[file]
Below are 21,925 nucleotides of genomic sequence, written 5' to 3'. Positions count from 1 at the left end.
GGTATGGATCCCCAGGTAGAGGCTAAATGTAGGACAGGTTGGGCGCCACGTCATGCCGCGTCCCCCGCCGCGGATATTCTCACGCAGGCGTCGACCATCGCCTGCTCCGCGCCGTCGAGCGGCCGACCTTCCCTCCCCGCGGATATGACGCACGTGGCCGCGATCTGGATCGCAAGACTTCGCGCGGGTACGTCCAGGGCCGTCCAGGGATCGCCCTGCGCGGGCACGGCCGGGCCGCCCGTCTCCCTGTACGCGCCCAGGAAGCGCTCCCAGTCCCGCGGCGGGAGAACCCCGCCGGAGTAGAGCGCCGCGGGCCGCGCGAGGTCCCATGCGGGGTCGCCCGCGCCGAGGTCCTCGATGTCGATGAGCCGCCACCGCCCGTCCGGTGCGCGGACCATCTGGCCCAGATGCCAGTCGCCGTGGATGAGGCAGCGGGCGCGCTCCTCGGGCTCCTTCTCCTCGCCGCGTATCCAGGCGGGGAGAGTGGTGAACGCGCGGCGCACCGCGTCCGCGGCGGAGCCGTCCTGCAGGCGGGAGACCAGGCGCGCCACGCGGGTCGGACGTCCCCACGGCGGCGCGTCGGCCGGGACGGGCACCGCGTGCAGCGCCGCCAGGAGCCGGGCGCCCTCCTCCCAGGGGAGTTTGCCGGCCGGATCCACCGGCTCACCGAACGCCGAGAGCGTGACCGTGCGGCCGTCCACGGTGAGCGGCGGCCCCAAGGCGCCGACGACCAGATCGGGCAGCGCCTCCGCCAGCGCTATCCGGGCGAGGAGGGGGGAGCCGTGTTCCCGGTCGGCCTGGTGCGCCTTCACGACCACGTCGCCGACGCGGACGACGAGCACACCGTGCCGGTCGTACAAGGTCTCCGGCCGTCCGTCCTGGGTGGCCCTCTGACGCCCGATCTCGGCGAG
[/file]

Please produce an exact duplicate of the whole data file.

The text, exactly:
Below are 21,925 nucleotides of genomic sequence, written 5' to 3'. Positions count from 1 at the left end.
GGTATGGATCCCCAGGTAGAGGCTAAATGTAGGACAGGTTGGGCGCCACGTCATGCCGCGTCCCCCGCCGCGGATATTCTCACGCAGGCGTCGACCATCGCCTGCTCCGCGCCGTCGAGCGGCCGACCTTCCCTCCCCGCGGATATGACGCACGTGGCCGCGATCTGGATCGCAAGACTTCGCGCGGGTACGTCCAGGGCCGTCCAGGGATCGCCCTGCGCGGGCACGGCCGGGCCGCCCGTCTCCCTGTACGCGCCCAGGAAGCGCTCCCAGTCCCGCGGCGGGAGAACCCCGCCGGAGTAGAGCGCCGCGGGCCGCGCGAGGTCCCATGCGGGGTCGCCCGCGCCGAGGTCCTCGATGTCGATGAGCCGCCACCGCCCGTCCGGTGCGCGGACCATCTGGCCCAGATGCCAGTCGCCGTGGATGAGGCAGCGGGCGCGCTCCTCGGGCTCCTTCTCCTCGCCGCGTATCCAGGCGGGGAGAGTGGTGAACGCGCGGCGCACCGCGTCCGCGGCGGAGCCGTCCTGCAGGCGGGAGACCAGGCGCGCCACGCGGGTCGGACGTCCCCACGGCGGCGCGTCGGCCGGGACGGGCACCGCGTGCAGCGCCGCCAGGAGCCGGGCGCCCTCCTCCCAGGGGAGTTTGCCGGCCGGATCCACCGGCTCACCGAACGCCGAGAGCGTGACCGTGCGGCCGTCCACGGTGAGCGGCGGCCCCAAGGCGCCGACGACCAGATCGGGCAGCGCCTCCGCCAGCGCTATCCGGGCGAGGAGGGGGGAGCCGTGTTCCCGGTCGGCCTGGTGCGCCTTCACGACCACGTCGCCGACGCGGACGACGAGCACACCGTGCCGGTCGTACAAGGTCTCCGGCCGTCCGTCCTGGGTGGCCCTCTGACGCCCGATCTCGGCGAG